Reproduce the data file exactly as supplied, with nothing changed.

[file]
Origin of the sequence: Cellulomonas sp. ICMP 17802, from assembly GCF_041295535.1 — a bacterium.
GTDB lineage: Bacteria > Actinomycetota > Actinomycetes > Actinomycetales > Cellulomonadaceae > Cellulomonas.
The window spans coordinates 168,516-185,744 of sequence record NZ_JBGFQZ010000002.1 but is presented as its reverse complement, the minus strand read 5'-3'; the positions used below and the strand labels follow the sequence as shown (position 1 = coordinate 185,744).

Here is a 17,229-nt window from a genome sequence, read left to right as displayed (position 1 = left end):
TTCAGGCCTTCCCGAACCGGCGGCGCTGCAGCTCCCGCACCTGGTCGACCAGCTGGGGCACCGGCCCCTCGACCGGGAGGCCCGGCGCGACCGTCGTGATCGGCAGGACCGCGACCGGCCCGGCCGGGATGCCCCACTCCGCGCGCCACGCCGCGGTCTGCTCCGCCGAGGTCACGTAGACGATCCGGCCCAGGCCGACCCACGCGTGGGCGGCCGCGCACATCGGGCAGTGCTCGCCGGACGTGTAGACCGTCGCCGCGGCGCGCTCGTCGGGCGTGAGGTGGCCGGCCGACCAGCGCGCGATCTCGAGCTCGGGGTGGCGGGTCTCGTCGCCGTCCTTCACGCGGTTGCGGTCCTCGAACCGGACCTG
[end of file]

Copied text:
Origin of the sequence: Cellulomonas sp. ICMP 17802, from assembly GCF_041295535.1 — a bacterium.
GTDB lineage: Bacteria > Actinomycetota > Actinomycetes > Actinomycetales > Cellulomonadaceae > Cellulomonas.
The window spans coordinates 168,516-185,744 of sequence record NZ_JBGFQZ010000002.1 but is presented as its reverse complement, the minus strand read 5'-3'; the positions used below and the strand labels follow the sequence as shown (position 1 = coordinate 185,744).

Here is a 17,229-nt window from a genome sequence, read left to right as displayed (position 1 = left end):
TTCAGGCCTTCCCGAACCGGCGGCGCTGCAGCTCCCGCACCTGGTCGACCAGCTGGGGCACCGGCCCCTCGACCGGGAGGCCCGGCGCGACCGTCGTGATCGGCAGGACCGCGACCGGCCCGGCCGGGATGCCCCACTCCGCGCGCCACGCCGCGGTCTGCTCCGCCGAGGTCACGTAGACGATCCGGCCCAGGCCGACCCACGCGTGGGCGGCCGCGCACATCGGGCAGTGCTCGCCGGACGTGTAGACCGTCGCCGCGGCGCGCTCGTCGGGCGTGAGGTGGCCGGCCGACCAGCGCGCGATCTCGAGCTCGGGGTGGCGGGTCTCGTCGCCGTCCTTCACGCGGTTGCGGTCCTCGAACCGGACCTG